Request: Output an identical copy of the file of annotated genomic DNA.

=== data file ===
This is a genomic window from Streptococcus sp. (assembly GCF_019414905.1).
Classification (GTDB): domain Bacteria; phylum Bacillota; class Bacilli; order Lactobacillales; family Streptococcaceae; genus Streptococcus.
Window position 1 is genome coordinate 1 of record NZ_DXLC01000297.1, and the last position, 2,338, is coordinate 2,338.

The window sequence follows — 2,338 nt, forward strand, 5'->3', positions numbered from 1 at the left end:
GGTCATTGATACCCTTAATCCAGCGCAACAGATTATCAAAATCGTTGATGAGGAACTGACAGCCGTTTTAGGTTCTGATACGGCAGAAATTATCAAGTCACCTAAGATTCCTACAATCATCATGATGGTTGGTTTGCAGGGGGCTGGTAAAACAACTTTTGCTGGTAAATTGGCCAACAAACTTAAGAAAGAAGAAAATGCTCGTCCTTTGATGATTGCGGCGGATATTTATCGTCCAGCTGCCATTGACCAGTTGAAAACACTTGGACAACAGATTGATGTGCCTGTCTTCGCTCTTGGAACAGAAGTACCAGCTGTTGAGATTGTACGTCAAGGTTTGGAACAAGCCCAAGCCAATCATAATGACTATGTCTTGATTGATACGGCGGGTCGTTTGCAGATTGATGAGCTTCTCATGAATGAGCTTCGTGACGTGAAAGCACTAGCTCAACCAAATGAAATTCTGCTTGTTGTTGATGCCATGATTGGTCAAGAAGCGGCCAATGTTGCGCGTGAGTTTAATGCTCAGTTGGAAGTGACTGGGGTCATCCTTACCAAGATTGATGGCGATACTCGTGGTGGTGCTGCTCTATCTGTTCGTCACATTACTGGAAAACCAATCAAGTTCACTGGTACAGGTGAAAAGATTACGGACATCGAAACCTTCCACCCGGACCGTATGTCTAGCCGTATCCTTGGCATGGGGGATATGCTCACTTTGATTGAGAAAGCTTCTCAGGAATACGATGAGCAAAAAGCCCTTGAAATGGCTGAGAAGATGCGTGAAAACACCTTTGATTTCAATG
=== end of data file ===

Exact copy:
This is a genomic window from Streptococcus sp. (assembly GCF_019414905.1).
Classification (GTDB): domain Bacteria; phylum Bacillota; class Bacilli; order Lactobacillales; family Streptococcaceae; genus Streptococcus.
Window position 1 is genome coordinate 1 of record NZ_DXLC01000297.1, and the last position, 2,338, is coordinate 2,338.

The window sequence follows — 2,338 nt, forward strand, 5'->3', positions numbered from 1 at the left end:
GGTCATTGATACCCTTAATCCAGCGCAACAGATTATCAAAATCGTTGATGAGGAACTGACAGCCGTTTTAGGTTCTGATACGGCAGAAATTATCAAGTCACCTAAGATTCCTACAATCATCATGATGGTTGGTTTGCAGGGGGCTGGTAAAACAACTTTTGCTGGTAAATTGGCCAACAAACTTAAGAAAGAAGAAAATGCTCGTCCTTTGATGATTGCGGCGGATATTTATCGTCCAGCTGCCATTGACCAGTTGAAAACACTTGGACAACAGATTGATGTGCCTGTCTTCGCTCTTGGAACAGAAGTACCAGCTGTTGAGATTGTACGTCAAGGTTTGGAACAAGCCCAAGCCAATCATAATGACTATGTCTTGATTGATACGGCGGGTCGTTTGCAGATTGATGAGCTTCTCATGAATGAGCTTCGTGACGTGAAAGCACTAGCTCAACCAAATGAAATTCTGCTTGTTGTTGATGCCATGATTGGTCAAGAAGCGGCCAATGTTGCGCGTGAGTTTAATGCTCAGTTGGAAGTGACTGGGGTCATCCTTACCAAGATTGATGGCGATACTCGTGGTGGTGCTGCTCTATCTGTTCGTCACATTACTGGAAAACCAATCAAGTTCACTGGTACAGGTGAAAAGATTACGGACATCGAAACCTTCCACCCGGACCGTATGTCTAGCCGTATCCTTGGCATGGGGGATATGCTCACTTTGATTGAGAAAGCTTCTCAGGAATACGATGAGCAAAAAGCCCTTGAAATGGCTGAGAAGATGCGTGAAAACACCTTTGATTTCAATG